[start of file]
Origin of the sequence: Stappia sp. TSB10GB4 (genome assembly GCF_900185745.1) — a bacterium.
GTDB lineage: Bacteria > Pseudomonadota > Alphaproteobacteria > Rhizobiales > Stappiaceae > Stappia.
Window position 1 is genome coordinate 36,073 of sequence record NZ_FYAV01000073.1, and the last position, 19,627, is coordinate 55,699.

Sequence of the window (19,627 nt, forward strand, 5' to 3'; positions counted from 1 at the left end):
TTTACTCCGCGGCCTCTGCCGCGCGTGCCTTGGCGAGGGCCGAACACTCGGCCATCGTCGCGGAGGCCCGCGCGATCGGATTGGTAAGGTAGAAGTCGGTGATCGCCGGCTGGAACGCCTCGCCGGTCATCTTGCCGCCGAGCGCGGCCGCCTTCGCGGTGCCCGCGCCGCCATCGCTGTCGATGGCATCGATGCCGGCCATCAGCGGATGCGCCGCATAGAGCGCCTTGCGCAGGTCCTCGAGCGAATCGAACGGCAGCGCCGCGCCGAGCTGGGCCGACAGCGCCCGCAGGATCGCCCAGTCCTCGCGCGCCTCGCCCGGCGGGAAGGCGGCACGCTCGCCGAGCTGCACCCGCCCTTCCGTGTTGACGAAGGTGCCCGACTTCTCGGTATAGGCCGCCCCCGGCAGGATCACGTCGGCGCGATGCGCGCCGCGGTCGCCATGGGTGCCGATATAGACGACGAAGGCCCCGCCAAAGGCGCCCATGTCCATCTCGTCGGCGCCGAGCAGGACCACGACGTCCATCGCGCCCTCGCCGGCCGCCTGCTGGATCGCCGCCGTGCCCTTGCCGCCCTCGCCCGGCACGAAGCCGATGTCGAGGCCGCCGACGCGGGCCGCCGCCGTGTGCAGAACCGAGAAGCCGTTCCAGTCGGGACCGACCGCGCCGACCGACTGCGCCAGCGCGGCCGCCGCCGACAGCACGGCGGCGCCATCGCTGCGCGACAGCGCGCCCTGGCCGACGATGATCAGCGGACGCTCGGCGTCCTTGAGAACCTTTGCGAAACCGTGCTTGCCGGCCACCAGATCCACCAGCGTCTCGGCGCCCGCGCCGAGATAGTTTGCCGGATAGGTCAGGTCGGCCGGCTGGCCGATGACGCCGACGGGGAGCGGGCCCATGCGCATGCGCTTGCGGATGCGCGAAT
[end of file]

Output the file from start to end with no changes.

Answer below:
Origin of the sequence: Stappia sp. TSB10GB4 (genome assembly GCF_900185745.1) — a bacterium.
GTDB lineage: Bacteria > Pseudomonadota > Alphaproteobacteria > Rhizobiales > Stappiaceae > Stappia.
Window position 1 is genome coordinate 36,073 of sequence record NZ_FYAV01000073.1, and the last position, 19,627, is coordinate 55,699.

Sequence of the window (19,627 nt, forward strand, 5' to 3'; positions counted from 1 at the left end):
TTTACTCCGCGGCCTCTGCCGCGCGTGCCTTGGCGAGGGCCGAACACTCGGCCATCGTCGCGGAGGCCCGCGCGATCGGATTGGTAAGGTAGAAGTCGGTGATCGCCGGCTGGAACGCCTCGCCGGTCATCTTGCCGCCGAGCGCGGCCGCCTTCGCGGTGCCCGCGCCGCCATCGCTGTCGATGGCATCGATGCCGGCCATCAGCGGATGCGCCGCATAGAGCGCCTTGCGCAGGTCCTCGAGCGAATCGAACGGCAGCGCCGCGCCGAGCTGGGCCGACAGCGCCCGCAGGATCGCCCAGTCCTCGCGCGCCTCGCCCGGCGGGAAGGCGGCACGCTCGCCGAGCTGCACCCGCCCTTCCGTGTTGACGAAGGTGCCCGACTTCTCGGTATAGGCCGCCCCCGGCAGGATCACGTCGGCGCGATGCGCGCCGCGGTCGCCATGGGTGCCGATATAGACGACGAAGGCCCCGCCAAAGGCGCCCATGTCCATCTCGTCGGCGCCGAGCAGGACCACGACGTCCATCGCGCCCTCGCCGGCCGCCTGCTGGATCGCCGCCGTGCCCTTGCCGCCCTCGCCCGGCACGAAGCCGATGTCGAGGCCGCCGACGCGGGCCGCCGCCGTGTGCAGAACCGAGAAGCCGTTCCAGTCGGGACCGACCGCGCCGACCGACTGCGCCAGCGCGGCCGCCGCCGACAGCACGGCGGCGCCATCGCTGCGCGACAGCGCGCCCTGGCCGACGATGATCAGCGGACGCTCGGCGTCCTTGAGAACCTTTGCGAAACCGTGCTTGCCGGCCACCAGATCCACCAGCGTCTCGGCGCCCGCGCCGAGATAGTTTGCCGGATAGGTCAGGTCGGCCGGCTGGCCGATGACGCCGACGGGGAGCGGGCCCATGCGCATGCGCTTGCGGATGCGCGAAT